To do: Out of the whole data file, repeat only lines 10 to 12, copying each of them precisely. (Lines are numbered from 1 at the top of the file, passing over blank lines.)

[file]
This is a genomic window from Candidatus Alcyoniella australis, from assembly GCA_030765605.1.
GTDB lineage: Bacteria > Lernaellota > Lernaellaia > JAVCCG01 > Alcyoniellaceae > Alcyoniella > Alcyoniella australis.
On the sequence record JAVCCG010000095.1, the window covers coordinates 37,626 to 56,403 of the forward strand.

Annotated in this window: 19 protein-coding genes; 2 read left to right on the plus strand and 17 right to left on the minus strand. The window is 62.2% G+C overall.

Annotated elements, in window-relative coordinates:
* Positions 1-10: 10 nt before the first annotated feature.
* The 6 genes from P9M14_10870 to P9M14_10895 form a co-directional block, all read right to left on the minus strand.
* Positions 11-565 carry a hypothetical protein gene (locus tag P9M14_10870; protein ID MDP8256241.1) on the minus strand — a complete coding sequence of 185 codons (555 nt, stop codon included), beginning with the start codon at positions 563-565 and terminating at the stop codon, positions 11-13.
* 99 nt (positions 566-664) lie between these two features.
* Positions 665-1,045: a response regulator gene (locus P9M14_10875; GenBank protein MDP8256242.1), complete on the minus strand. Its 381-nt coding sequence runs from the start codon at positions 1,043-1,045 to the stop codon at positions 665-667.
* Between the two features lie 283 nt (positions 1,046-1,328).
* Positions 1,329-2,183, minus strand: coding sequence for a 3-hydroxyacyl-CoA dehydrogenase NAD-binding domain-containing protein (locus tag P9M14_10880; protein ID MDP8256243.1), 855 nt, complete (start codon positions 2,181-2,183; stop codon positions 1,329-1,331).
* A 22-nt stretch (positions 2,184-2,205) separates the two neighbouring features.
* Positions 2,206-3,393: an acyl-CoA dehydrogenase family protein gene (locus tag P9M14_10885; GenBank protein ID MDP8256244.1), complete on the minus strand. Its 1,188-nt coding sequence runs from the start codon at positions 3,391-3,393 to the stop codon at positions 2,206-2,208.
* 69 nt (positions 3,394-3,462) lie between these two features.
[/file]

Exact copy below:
* Positions 665-1,045: a response regulator gene (locus P9M14_10875; GenBank protein MDP8256242.1), complete on the minus strand. Its 381-nt coding sequence runs from the start codon at positions 1,043-1,045 to the stop codon at positions 665-667.
* Between the two features lie 283 nt (positions 1,046-1,328).
* Positions 1,329-2,183, minus strand: coding sequence for a 3-hydroxyacyl-CoA dehydrogenase NAD-binding domain-containing protein (locus tag P9M14_10880; protein ID MDP8256243.1), 855 nt, complete (start codon positions 2,181-2,183; stop codon positions 1,329-1,331).